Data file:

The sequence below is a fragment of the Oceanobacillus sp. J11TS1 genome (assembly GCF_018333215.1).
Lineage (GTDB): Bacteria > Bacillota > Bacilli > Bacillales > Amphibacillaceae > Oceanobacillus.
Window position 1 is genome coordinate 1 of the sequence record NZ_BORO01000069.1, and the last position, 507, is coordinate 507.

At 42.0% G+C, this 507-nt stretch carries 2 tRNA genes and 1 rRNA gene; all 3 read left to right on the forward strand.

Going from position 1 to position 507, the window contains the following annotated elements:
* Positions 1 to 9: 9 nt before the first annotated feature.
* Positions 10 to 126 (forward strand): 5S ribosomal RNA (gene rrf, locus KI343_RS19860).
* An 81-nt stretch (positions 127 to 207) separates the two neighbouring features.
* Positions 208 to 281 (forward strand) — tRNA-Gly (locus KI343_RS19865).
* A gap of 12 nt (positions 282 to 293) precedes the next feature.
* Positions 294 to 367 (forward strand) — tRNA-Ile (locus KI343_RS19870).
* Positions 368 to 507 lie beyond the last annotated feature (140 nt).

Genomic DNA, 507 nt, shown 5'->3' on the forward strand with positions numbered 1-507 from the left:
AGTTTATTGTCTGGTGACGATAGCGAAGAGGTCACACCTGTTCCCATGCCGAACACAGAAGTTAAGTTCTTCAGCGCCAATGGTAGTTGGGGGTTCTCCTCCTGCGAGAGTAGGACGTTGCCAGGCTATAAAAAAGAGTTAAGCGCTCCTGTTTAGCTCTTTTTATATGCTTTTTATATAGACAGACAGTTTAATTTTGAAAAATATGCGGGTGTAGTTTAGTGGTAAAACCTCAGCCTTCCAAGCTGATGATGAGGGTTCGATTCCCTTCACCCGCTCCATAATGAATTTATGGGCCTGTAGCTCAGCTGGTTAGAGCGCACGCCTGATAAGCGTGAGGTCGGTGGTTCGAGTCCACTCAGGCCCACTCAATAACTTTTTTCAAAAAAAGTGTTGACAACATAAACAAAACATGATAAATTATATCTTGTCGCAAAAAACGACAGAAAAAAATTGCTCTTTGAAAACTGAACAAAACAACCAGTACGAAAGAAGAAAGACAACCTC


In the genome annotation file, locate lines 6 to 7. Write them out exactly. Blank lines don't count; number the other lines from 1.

* Positions 1 to 9: 9 nt before the first annotated feature.
* Positions 10 to 126 (forward strand): 5S ribosomal RNA (gene rrf, locus KI343_RS19860).